Japan: So Far, So Good
Different schools have different strategies, but generally Japanese students attend class in person on alternating days, so that classrooms are only half full. Lunches are silent and socially distanced, and students undergo daily temperature checks.
A survey from Save the Children found that Japanese school children wanted more clear and detailed information about the virus and the outbreaks. Parents, students and teachers continue to express hesitancy about returning to school and displeasure over reopening measures.
Uruguay: A+ for Safety
Analysts credit Uruguay's well-organized and efficient public health system and Uruguyans' strong faith in government for its success stopping the coronavirus. The progressive South American country of 3.4 million has the region's lowest rates of COVID-19 cases and deaths, and it never shut down its economy entirely.
Uruguay was one of the Western Hemisphere's first countries to send its students back to school, using a staged approach.
In late April, Uruguay reopened schools in rural areas, where the student population is small. In early June, it brought vulnerable student groups, which were struggling to access online learning, and high school seniors back into classrooms. Then all students in non-urban areas went back to classrooms.
Finally, on June 29, 256,000 students in the capital of Montevideo returned to school. An alternating schedule of in-person and virtual instruction reduces the number of students in classrooms at one time.
Uruguay is notable for residents' consistent and early adoption of measures like social distancing and masks. Its successful pandemic response comes despite its proximity to hard-hit Brazil, where schools remain closed.
There is no perfect way to reopen schools during a pandemic. Even when a country has COVID-19 under control, there's no guarantee that schools can reopen safely.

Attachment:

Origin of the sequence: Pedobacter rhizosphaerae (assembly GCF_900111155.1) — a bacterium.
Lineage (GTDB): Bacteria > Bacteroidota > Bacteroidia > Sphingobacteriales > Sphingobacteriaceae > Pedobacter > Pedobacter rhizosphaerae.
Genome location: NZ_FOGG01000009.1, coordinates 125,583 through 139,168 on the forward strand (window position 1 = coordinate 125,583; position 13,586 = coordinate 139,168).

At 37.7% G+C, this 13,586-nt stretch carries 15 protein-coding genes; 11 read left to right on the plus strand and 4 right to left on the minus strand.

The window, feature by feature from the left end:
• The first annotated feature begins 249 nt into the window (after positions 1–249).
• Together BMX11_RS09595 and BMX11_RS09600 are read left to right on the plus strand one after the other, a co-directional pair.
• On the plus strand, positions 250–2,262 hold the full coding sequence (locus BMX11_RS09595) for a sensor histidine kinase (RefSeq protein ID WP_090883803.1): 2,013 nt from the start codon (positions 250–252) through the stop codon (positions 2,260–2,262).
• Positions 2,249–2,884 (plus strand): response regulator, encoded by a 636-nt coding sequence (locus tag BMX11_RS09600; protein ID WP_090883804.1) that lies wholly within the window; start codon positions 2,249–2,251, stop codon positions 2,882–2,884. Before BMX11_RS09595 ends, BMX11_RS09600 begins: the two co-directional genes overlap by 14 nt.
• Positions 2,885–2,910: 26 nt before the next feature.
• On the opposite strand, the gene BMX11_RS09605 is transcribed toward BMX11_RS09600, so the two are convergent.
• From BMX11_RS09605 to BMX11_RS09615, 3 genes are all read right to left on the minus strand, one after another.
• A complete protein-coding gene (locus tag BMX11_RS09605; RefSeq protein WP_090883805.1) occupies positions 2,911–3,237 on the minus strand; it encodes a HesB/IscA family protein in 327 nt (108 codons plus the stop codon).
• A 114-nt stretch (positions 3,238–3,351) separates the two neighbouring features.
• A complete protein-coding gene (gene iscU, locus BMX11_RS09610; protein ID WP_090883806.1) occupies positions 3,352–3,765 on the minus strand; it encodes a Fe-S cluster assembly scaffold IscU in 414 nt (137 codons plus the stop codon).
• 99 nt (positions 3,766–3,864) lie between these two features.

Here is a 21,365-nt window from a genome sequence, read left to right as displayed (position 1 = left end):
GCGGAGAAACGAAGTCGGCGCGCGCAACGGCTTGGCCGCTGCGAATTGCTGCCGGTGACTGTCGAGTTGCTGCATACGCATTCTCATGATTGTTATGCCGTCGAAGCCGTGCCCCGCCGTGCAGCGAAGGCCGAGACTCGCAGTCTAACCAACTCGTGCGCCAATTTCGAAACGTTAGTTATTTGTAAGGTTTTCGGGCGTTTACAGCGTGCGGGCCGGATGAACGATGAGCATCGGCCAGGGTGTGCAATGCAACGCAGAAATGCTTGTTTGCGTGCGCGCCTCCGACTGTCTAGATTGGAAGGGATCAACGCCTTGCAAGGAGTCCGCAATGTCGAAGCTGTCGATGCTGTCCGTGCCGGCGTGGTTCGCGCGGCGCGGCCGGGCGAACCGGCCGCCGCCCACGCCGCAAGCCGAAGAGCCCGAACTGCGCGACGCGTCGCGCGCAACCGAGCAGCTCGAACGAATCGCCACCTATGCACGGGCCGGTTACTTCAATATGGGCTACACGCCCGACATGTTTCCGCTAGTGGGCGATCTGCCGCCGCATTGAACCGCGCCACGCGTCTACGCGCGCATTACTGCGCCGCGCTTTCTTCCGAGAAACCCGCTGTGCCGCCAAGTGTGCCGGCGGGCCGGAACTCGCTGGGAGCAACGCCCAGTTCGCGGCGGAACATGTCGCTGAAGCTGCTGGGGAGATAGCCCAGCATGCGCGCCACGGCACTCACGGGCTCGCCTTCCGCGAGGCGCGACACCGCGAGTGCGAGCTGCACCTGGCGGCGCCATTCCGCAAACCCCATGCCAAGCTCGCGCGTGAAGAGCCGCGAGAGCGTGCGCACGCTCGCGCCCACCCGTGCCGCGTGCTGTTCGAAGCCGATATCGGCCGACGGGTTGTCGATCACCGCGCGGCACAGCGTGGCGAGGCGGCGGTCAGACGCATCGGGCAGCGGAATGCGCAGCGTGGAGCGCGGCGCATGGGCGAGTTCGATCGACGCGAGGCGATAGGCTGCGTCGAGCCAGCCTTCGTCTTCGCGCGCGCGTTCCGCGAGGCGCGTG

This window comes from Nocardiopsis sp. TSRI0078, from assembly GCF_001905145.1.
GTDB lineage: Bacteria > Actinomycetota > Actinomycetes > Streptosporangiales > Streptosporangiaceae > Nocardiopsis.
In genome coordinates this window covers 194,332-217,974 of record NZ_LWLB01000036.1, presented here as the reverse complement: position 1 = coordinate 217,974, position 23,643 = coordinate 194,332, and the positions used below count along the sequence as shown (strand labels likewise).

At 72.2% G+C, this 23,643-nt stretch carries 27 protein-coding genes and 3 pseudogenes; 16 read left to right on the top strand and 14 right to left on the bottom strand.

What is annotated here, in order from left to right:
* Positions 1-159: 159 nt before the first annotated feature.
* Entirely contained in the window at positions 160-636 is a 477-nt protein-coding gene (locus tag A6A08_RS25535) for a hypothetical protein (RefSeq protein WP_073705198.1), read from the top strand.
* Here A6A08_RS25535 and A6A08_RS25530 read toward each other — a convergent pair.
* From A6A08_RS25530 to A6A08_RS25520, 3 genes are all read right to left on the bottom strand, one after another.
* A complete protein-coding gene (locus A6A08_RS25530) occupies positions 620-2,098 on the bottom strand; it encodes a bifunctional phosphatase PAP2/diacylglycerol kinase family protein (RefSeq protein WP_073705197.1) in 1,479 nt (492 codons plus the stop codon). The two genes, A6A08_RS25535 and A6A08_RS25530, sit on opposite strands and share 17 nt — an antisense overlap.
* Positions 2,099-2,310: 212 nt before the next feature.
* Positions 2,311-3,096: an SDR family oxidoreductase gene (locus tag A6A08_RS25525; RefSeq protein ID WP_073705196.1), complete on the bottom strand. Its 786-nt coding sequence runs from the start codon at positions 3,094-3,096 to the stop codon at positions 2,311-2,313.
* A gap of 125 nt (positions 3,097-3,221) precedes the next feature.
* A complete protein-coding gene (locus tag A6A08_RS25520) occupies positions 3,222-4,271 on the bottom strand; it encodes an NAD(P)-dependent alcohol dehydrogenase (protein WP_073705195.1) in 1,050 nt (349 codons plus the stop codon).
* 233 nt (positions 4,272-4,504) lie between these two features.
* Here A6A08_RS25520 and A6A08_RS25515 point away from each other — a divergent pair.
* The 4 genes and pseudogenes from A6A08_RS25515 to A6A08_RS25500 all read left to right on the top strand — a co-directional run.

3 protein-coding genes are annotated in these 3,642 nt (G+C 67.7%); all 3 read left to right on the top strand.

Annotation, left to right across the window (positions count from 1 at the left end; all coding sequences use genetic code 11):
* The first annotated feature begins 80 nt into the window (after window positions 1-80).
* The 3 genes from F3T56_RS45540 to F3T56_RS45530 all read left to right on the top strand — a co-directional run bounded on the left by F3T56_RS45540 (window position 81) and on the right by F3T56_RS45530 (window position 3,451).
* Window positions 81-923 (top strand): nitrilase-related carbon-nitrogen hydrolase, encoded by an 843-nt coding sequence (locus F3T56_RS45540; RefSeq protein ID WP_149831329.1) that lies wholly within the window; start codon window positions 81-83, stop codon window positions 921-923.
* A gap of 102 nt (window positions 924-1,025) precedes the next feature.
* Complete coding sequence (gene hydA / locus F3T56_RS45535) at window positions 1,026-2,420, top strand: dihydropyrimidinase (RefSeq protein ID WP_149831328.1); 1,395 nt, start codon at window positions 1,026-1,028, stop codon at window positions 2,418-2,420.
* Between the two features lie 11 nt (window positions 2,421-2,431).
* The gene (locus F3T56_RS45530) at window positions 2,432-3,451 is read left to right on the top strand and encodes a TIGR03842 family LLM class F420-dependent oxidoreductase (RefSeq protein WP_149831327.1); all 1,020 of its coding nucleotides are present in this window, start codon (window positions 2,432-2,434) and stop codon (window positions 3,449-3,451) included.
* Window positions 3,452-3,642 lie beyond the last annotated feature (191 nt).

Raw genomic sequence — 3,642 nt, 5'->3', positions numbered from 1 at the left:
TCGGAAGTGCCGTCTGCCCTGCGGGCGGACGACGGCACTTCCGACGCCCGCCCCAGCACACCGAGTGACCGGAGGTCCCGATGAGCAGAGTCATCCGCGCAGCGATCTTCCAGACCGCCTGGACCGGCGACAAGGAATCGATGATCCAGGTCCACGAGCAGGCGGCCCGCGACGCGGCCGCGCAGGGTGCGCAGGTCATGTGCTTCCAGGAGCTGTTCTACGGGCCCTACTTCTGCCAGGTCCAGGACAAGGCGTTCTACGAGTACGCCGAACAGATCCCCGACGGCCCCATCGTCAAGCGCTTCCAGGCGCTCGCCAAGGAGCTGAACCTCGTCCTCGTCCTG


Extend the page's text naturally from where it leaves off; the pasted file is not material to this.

But the policies and practices of countries that have had some initial success with schools point in the same direction. It helps to slowly stage the reopening. Strict mask wearing and social distancing is critical, both in schools and surrounding communities. And both officials and families need reliable and up-to-date data so that they can continually assess outbreaks – and change course quickly if necessary.
That complicates school reopenings in the U.S., with its soaring COVID-19 cases, limited testing capacity and decentralized education system. Most countries have national education systems. In the U.S., school officials in all 50 states must sort through the same politicized messaging and confusing data as everyone else to make their own decisions about whether, when and how to welcome back students.
Bob Spires is an Assistant Professor of Education at the University of Richmond.
Disclosure statement: Bob Spires does not work for, consult, own shares in or receive funding from any company or organization that would benefit from this article, and has disclosed no relevant affiliations beyond their academic appointment.
Reposted with permission from The Conversation.